In his first month in office as France's president, Francois Mitterrand has transformed the atmosphere and the politics of the Elysee Palace, the 18th-century mansion where he hosted Vice President Bush yesterday for talks that ranged from American interest rates to communism in Europe.

For Bush, undoubtedly the most, important change at the French "White House" is that Mitterrand brought four Coummunists there yesterday to sit as members of his new 44-member Cabinet. Transportation Minister Charles Fiterman, the senior Communist, was seated in a place of honor to the French president's left at the early-morning Cabinet session.

But for a visiting reporter who participated in an interview with Mitterrand last week in the new president's office at the Elysee, there were other, more subtle changes that echoed both Mittermand's attachment to France's political history and his determination to strike a new, open style of governing that will break with the image of arrogance that contributed so heavily to the defeat of his predecessor, Valery Giscard d'Estaing, on May 10.

Seated in an open, sunny office looking out over the residence's carefully arranged gardens two blocks off the busy Champs Elysees boulevard, Mitterrand delt with questions in a style as remarkable for its literary quality as for its political substance. As he explained his views on Israel's attack on Iraq's nuclear reactor, an invisible pen seemed to be swirling about his head, carefully measuring out the cadences and fluidity of his elegantly composed French. That he takes at least as much pride in the eight books he has written as in his political accomplishments was evident in the conversation.

The interview was held in a golden-hued second floor room that Mitterrand has established as France's version of the Oval Office. The room was used as a working office by Charles de Gaulle from 1958 to 1969 and by de Gaulle's successor, Georges Pompidou, until his death in 1964.

Giscard preferred the more secluded, shielded apartment located at the eastern end of the Elysee, which was built in 1718 for a wealthy French nobleman and which has been the offical residence of French presidents since 1873. During an interview with Giscard four months ago, a ticking dock reverberated loudly through the silence that enveoloped his office as the aristocratic and aloof statesman presented an analysis of world politics that was as intellectually compelling as it was distant and cold.

Mitterrand moves cordially toward a visitor ushered in with relatively little formality and quickly gets down to the business of the conversation. A man who in his up-and-down political career has frequently donned an impeentrable mask when dealing with journalists, Mitterrand now appears to have much to say and eager to emphasize his own down-to-earth, humanistic approach to national and world affairs.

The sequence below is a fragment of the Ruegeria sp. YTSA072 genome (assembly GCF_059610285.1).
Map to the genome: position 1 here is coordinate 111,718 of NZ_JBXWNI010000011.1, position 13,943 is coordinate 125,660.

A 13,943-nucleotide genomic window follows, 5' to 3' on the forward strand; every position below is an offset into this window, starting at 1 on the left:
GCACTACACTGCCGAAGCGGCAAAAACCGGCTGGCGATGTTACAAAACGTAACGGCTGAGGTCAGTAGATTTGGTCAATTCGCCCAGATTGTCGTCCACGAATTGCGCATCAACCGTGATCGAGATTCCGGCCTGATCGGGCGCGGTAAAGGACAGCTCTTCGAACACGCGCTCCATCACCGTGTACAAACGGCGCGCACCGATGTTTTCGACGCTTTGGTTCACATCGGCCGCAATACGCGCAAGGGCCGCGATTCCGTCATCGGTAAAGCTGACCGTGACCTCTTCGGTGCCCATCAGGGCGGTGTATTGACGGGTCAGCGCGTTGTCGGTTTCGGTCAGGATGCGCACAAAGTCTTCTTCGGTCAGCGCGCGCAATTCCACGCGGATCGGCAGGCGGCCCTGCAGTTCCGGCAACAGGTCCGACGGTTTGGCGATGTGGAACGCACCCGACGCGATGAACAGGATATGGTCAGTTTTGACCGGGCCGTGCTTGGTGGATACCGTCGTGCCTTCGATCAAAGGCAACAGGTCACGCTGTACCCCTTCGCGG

There is a certain bemusement hovering about Mitterrand as he develops his political stance during the interview, a suggestion of whimsy and of acceptance of the arbitrary nature of history that befits a man who had sought the presidency twice before and lost. It is an air that contrasts significantly with the all-powerful, all-knowing attitude that Giscard projected, knowingly or not, as he attempted to cope with France's growing economic and social problems until voters ousted him.

This contrast could serve Mitterrand well as the unemployment rolls and inflation rates continue to rise even though Giscard is gone. Many political analysts in Paris compare Giscard's defeat to that of former president Jimmy Carter, another leader who took the responsibility for dealing with virtually all of his nation's problems in a personal, detailed manner and found that his fellow citizens held him responsible not only for solutions but also for the problems themselves on election day.

Some of Mitterrand's choices of aides to fill the offices nearest him in the Elysee also say a good deal about the new French president. Two of the most controversial have been his international economic affairs adviser, Jacques Attali, and his foreign policy man, former guerrilla war theorist Regis Debray.

The actual extent of power that each has is unclear, but what is known is that both Attali and Debray love the same kind of probing and free-form intellectual discussions that Mitterrand seeks out in his private moments to hone a verbal mastery of ideas.